I had covered the distance between Bungoma and Nairobi (350km) in about 5 hours. I went to Hekima College where I met my host Fr. Leander Kabutta, SJ. He was missioned as a financial administrator of the retirement home for old and infirmed Jesuits situated in a Suburb of Nairobi. Fr. Kabutta and I were friends at a college of Philosophy in Zimbabwe, but we had known each other way back in 1995, so I was in good hands. I met many old Jesuits I knew who were now retired. Leander and I spent many hours reminiscing the old good days late into the night. This late hour did not bother me since my itinerary for the day was as far as Arusha, a distance of 269.6 km only.
Signpost designating Namanga border post ahead
The next day, which was the 4th of January, I departed soon after I had something to eat. As it were, Nairobi is a huge metropolitan and a visitor can find rather overpowering. In spite of this, I snaked my way through the early morning traffic to Mombasa Road (A109). Thanks to my Garmin Zumo ― one of the greatest inventions of the 21st Century. Just before reaching Athi River, I turned into a Total petrol station to buy fuel as well as to ask for some grease for the chain. The chain lube had run out and so the chain was very dry. I thought I would scrap some grease from the lubrication garage but the attendant firmly refused. He said I had to pay for it. I was exasperated. I thought this was rather mean. This little incident reinforced my beliefs of people in this part of the world, namely that capitalism was powerfully entrenched in their psyche to the extent that hospitality and generosity were alien to these people. Indeed there was a popular joke that said: if you wanted to know if a Kenyan was actually dead, jingle a coin. If he turned around and said ‘that is my money’, you knew for certain that he was not dead. But this aside, this episode was a blessing in disguise. It turns out that I bought 0.5kg of lubricating grease, which was essential for lubbing the chain for the remainder of the journey.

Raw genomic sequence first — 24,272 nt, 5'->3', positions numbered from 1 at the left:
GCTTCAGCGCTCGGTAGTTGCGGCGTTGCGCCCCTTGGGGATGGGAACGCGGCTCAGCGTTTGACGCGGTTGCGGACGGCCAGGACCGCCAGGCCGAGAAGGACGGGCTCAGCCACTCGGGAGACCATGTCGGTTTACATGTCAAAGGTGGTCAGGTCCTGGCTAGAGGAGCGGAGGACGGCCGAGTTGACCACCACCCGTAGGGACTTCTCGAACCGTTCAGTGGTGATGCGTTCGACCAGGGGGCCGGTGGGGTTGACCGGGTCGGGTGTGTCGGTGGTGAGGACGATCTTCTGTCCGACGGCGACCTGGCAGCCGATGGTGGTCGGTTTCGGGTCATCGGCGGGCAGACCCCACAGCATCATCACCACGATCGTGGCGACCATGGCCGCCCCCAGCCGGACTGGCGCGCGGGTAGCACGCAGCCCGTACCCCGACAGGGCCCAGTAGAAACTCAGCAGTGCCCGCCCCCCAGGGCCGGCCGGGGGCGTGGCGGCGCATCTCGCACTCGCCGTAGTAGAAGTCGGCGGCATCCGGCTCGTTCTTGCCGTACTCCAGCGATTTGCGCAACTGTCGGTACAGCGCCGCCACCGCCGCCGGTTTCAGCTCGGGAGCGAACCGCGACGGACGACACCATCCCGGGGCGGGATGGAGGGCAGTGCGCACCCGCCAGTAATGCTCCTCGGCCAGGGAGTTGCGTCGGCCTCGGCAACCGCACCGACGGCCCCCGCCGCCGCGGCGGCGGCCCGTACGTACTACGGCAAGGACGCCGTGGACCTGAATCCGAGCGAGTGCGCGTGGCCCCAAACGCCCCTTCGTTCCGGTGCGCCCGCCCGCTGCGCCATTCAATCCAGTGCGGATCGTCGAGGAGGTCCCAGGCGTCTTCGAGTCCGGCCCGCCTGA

I departed, turned into Road A104 towards Namanga. When I arrived at the border, this is about 10:30 am, I cleared Kenyan immigration and then went to clear the bike at customs. It turns out that a Kenyan policeman became an annoying spectacle. He was insisting that I pay third party insurance. I could not understand why a Kenyan policeman was insisting that I buy third party insurance for the Tanzanian side especially given that I was leaving the Kenyan territory. My travelling experience had ensured that I had developed a bag of measures for dealing with border-post-crossing. On this occasion, I determined that pure cold logic was the way to deal with this rogue policeman. So I began by establishing the facts:
“Sir, are you a policeman? I asked.
He looked at me suspiciously as if to say don’t you have eye before he replied, “yes”.
“A Kenyan policeman?” I pressed on.
“Yes.” He was visibly uncomfortable.
I went for the jugular, “Sir with due respect, how come that you are now an insurance broker for the Tanzanian government. Yet by your own admission you are an officer working for the government of Kenya?”
“Oh no, I was only trying to help,” he quickly responded.
“In that case, you have already been most helpful. I will be pleased if you let me pursue this matter at my own pace,” I said with finality in my voice.
I could see he was rattled and thoroughly disliked me. In my view, he definitely was out to make a quick buck from an unsuspecting traveller. I wondered how many he had robbed in this manner. But when you are a seasoned traveller like me, you become accustomed to meeting all manner of characters at any border post, some of whom collude with custom and immigration officials in making a quick buck. Well, finally I was on the Tanzania side, where I was welcomed like a long lost cousin. I filled in all the papers required to clear customs, as well as immigration and was soon on my way to Arusha.
Mt Meru in Arush
I rode without stopping to Arusha. I liked this city. I had lived here from 1995-1997. This meant I had friends. At the home of one of them, I arrived and sojourned for three days.
My hosts in Arusha